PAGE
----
To avoid this potential problem, the plaintiff’s attorney can name as defendants all of the doctors who saw plaintiff resident during the pertinent time period. Unfortunately, this strategy is usually expensive. It brings into the lawsuit multiple defense attorneys who will be attacking plaintiff’s case and so it adds substantially to the time and cost of the litigation. Naming all the outside doctors as defendants can also distract from the case against the nursing home. Furthermore, in jurisdictions that have limitations on medical malpractice cases that do not apply to nursing home elder abuse cases, naming outside doctors as defendants can limit a portion of the damages recoverable for plaintiff’s injuries or wrongful death.

Before making the decision to not name any outside doctors as defendants, the plaintiff’s attorney should consult with a physician expert on potential standard of care and causation defenses which may be raised by the nursing home. If plaintiff’s expert provides assurance that there are no viable cases against medical doctors, then plaintiff’s attorney should consider pursuing the case against the nursing home only.

The “poor us” defense

It is not uncommon for the nursing home to claim that it provided the best care that it could afford under very difficult financial circumstances.

This defense is not really applicable to the defendant’s liability for non-punitive damages. In negligence cases, the issue is whether or not the standard of care was violated. The lack of financial resources is not a defense to a negligence claim. A small “poor” nursing home has to meet the same standard of care as a giant nursing home chain.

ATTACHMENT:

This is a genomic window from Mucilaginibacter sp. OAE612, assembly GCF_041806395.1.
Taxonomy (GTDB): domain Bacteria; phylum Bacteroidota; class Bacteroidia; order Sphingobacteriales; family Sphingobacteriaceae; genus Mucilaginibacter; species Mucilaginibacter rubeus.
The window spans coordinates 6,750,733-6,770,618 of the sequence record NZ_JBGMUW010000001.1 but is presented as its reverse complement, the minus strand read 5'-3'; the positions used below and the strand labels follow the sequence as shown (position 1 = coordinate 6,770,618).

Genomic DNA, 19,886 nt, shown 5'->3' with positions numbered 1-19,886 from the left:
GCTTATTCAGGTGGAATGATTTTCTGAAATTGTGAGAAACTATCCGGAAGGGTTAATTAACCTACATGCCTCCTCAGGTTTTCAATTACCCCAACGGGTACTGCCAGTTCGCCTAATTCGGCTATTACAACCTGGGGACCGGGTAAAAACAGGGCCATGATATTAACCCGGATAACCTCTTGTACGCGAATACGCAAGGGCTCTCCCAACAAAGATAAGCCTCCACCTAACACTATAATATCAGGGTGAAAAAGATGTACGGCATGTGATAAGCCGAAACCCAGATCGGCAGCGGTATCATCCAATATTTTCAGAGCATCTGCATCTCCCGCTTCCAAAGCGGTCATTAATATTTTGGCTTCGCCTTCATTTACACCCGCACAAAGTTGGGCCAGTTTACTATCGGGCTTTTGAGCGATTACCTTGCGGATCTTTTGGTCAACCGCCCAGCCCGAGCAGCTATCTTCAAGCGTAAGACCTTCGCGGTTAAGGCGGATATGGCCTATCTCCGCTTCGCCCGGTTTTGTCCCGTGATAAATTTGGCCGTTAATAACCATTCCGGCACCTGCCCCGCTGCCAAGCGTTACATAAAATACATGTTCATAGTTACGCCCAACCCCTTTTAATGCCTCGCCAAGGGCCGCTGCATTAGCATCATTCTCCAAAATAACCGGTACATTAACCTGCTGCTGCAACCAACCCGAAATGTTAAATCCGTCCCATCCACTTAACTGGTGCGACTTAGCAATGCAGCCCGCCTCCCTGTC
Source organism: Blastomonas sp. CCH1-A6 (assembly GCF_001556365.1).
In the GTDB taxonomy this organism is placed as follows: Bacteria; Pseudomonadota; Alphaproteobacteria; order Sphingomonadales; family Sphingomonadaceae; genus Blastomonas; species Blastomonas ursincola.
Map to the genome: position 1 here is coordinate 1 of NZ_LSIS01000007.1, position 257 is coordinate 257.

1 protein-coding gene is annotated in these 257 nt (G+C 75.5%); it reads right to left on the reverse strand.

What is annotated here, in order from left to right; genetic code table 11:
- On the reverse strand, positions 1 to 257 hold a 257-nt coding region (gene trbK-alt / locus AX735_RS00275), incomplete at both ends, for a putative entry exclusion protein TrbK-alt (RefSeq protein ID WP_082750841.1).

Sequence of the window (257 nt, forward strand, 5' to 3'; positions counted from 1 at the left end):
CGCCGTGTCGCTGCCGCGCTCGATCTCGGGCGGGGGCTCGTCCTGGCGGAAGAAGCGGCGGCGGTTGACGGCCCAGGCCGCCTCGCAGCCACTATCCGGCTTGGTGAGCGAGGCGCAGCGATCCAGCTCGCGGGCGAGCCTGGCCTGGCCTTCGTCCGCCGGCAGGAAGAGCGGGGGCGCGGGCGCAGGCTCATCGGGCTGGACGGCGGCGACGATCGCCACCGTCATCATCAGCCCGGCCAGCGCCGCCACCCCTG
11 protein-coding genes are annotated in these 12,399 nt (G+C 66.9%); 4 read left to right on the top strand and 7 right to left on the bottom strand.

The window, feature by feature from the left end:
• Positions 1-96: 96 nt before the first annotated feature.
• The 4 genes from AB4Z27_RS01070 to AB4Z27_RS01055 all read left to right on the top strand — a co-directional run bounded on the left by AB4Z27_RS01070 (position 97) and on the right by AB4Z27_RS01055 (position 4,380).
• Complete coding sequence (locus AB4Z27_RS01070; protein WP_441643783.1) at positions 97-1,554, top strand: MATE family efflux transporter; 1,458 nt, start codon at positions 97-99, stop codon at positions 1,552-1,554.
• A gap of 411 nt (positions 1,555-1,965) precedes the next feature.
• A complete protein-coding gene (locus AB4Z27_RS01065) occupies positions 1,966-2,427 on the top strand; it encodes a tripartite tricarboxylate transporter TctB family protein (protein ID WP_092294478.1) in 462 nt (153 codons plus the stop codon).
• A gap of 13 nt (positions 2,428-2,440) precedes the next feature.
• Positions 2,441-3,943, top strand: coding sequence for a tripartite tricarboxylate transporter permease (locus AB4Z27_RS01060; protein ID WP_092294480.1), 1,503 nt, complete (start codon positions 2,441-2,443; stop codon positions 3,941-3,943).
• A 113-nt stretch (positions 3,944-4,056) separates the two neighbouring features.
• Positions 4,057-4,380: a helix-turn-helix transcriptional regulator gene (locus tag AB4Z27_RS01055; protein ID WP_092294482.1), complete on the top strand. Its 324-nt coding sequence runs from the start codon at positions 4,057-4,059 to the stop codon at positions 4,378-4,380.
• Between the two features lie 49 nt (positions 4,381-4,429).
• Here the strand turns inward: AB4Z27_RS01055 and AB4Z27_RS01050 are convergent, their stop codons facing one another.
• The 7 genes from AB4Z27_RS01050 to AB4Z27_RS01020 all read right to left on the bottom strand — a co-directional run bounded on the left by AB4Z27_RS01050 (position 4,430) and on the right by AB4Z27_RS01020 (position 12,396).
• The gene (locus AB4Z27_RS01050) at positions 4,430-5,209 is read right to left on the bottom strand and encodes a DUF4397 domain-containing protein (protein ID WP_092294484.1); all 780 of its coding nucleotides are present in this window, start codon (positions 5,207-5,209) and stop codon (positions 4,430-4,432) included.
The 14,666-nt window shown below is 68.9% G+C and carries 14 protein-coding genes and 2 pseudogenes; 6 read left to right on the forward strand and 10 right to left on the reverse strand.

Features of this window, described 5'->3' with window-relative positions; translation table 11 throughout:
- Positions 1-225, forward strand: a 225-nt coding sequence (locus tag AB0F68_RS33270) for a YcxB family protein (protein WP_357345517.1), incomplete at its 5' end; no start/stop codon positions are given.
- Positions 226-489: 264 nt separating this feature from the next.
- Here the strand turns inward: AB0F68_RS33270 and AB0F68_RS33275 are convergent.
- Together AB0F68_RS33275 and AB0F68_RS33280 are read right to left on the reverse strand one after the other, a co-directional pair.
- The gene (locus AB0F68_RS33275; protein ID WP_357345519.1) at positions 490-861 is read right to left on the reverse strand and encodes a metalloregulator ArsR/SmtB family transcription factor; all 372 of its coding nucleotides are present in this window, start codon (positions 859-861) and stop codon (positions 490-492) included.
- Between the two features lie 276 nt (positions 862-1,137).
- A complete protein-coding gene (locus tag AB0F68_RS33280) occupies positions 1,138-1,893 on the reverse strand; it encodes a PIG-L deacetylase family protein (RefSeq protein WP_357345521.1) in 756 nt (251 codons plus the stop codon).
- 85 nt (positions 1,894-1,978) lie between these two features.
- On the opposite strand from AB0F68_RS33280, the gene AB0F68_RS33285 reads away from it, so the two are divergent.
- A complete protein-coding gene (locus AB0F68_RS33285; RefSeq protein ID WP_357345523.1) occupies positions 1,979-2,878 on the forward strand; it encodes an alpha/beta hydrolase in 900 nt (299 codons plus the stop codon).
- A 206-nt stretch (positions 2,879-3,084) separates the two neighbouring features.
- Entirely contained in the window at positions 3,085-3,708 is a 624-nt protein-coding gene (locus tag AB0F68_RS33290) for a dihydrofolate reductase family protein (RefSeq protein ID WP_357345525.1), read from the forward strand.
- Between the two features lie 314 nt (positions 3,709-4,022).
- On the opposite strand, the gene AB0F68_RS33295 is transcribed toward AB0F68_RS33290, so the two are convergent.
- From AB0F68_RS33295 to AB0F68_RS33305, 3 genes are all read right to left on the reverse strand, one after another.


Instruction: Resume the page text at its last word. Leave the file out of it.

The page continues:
However, if plaintiff raises lack of staffing to increase profits as the basis for punitive damages, then the defense may attempt to introduce evidence that “financial hardship” led to poor staffing. To meet this defense, plaintiff’s attorney should conduct discovery into the budgetary decisions made by the nursing home, in particular, salaries paid to the nursing home administrators and executives. If plaintiff’s lawyer can establish that nursing home executives were taking salaries of, for instance, a million dollars a year, it will undermine any assertion by the nursing home that it could not afford to pay for another fifty thousand dollar employee to make sure that it was properly staffed.